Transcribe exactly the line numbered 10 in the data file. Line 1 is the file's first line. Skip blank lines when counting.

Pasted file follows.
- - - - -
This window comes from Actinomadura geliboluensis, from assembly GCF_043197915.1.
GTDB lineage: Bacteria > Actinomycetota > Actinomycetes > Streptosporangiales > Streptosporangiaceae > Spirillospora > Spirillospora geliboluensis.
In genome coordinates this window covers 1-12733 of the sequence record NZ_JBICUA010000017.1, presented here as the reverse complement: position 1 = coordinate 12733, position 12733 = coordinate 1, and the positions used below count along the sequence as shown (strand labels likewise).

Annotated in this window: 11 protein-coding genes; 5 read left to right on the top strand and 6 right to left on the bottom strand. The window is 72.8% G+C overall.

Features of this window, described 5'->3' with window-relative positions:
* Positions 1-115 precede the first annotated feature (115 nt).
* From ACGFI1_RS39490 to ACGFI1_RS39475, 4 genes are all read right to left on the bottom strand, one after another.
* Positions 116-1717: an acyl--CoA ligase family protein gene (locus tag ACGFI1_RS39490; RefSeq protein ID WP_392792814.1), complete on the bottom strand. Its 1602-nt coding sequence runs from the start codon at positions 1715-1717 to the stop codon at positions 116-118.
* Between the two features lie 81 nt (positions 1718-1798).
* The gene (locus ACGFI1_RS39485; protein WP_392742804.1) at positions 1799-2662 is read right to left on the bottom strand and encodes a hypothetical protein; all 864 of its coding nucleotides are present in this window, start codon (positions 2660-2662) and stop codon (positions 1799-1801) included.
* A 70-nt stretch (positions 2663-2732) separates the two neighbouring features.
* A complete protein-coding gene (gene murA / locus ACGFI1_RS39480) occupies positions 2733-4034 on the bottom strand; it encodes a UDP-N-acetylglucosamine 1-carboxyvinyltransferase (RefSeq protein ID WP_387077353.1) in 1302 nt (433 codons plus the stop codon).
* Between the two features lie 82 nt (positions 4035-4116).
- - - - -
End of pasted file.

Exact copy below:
* The gene (locus ACGFI1_RS39485; protein WP_392742804.1) at positions 1799-2662 is read right to left on the bottom strand and encodes a hypothetical protein; all 864 of its coding nucleotides are present in this window, start codon (positions 2660-2662) and stop codon (positions 1799-1801) included.